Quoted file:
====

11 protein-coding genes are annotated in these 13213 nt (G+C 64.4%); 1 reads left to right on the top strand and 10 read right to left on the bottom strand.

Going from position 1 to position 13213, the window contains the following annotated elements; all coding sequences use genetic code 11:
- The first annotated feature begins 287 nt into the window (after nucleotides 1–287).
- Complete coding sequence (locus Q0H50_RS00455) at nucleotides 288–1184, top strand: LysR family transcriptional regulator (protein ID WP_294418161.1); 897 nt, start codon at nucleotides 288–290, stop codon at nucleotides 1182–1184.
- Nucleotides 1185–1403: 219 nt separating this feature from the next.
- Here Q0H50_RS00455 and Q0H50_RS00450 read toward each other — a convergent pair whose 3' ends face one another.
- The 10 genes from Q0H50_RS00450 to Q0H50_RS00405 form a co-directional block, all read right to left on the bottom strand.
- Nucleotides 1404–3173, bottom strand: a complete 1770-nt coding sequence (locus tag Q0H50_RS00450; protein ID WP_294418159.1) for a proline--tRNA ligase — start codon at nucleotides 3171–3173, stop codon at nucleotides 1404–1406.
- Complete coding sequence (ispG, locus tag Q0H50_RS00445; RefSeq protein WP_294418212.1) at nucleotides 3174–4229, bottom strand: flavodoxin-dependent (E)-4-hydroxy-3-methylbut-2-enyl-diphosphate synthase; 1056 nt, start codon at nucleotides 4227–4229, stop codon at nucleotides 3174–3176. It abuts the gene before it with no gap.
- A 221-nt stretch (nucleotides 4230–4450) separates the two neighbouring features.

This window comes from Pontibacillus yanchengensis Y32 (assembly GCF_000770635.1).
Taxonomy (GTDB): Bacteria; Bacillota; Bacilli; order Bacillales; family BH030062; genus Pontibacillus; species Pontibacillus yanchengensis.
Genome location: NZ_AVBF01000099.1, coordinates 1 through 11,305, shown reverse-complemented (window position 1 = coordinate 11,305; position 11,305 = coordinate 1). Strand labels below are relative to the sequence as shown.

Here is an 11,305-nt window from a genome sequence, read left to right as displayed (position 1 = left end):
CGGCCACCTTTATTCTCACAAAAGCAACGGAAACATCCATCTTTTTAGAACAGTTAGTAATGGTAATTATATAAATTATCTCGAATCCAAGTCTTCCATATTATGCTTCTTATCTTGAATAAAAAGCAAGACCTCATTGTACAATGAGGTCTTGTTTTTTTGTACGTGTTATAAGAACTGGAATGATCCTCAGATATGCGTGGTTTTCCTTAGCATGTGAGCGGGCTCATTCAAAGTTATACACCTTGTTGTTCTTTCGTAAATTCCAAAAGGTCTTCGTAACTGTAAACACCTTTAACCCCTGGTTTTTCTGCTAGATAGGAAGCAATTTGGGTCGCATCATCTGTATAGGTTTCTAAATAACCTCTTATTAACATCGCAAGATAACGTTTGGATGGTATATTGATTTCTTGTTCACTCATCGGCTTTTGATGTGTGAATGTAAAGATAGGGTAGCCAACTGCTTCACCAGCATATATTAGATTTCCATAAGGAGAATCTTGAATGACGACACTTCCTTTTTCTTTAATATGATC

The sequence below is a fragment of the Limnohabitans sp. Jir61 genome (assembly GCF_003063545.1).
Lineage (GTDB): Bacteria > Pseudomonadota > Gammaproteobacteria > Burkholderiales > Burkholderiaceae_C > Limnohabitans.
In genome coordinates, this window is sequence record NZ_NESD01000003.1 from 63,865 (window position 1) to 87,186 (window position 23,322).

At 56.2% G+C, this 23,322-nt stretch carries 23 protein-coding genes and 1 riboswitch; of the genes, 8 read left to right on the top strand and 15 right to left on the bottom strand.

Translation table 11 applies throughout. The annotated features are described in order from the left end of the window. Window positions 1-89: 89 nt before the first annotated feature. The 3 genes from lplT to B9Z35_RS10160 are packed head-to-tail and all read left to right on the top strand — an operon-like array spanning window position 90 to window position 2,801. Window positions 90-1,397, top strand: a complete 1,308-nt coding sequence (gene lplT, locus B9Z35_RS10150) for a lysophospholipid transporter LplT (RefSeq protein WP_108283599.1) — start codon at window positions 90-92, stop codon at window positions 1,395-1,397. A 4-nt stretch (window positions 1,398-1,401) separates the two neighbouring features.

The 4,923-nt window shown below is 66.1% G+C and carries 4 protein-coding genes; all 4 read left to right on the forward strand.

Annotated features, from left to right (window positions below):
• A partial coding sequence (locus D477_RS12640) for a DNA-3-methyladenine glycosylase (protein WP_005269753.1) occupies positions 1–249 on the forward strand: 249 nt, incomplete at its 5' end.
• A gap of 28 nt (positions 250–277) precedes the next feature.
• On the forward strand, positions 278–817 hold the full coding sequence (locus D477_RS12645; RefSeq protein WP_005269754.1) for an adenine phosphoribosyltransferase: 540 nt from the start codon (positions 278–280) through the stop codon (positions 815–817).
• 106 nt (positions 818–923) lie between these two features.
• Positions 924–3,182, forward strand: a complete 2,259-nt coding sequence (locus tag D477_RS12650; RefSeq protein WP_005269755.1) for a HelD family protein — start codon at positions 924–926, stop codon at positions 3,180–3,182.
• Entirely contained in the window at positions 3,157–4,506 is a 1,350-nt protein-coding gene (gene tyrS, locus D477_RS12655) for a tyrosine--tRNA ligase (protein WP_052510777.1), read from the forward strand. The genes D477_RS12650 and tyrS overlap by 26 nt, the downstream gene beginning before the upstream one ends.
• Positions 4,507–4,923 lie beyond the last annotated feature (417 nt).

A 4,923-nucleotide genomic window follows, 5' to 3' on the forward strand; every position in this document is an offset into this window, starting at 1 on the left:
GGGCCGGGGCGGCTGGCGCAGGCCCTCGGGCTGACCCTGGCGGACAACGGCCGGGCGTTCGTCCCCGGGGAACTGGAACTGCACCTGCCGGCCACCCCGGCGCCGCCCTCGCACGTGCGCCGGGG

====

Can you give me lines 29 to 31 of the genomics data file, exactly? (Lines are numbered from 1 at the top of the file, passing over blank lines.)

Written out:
• Positions 4,507–4,923 lie beyond the last annotated feature (417 nt).

A 4,923-nucleotide genomic window follows, 5' to 3' on the forward strand; every position in this document is an offset into this window, starting at 1 on the left:
GGGCCGGGGCGGCTGGCGCAGGCCCTCGGGCTGACCCTGGCGGACAACGGCCGGGCGTTCGTCCCCGGGGAACTGGAACTGCACCTGCCGGCCACCCCGGCGCCGCCCTCGCACGTGCGCCGGGG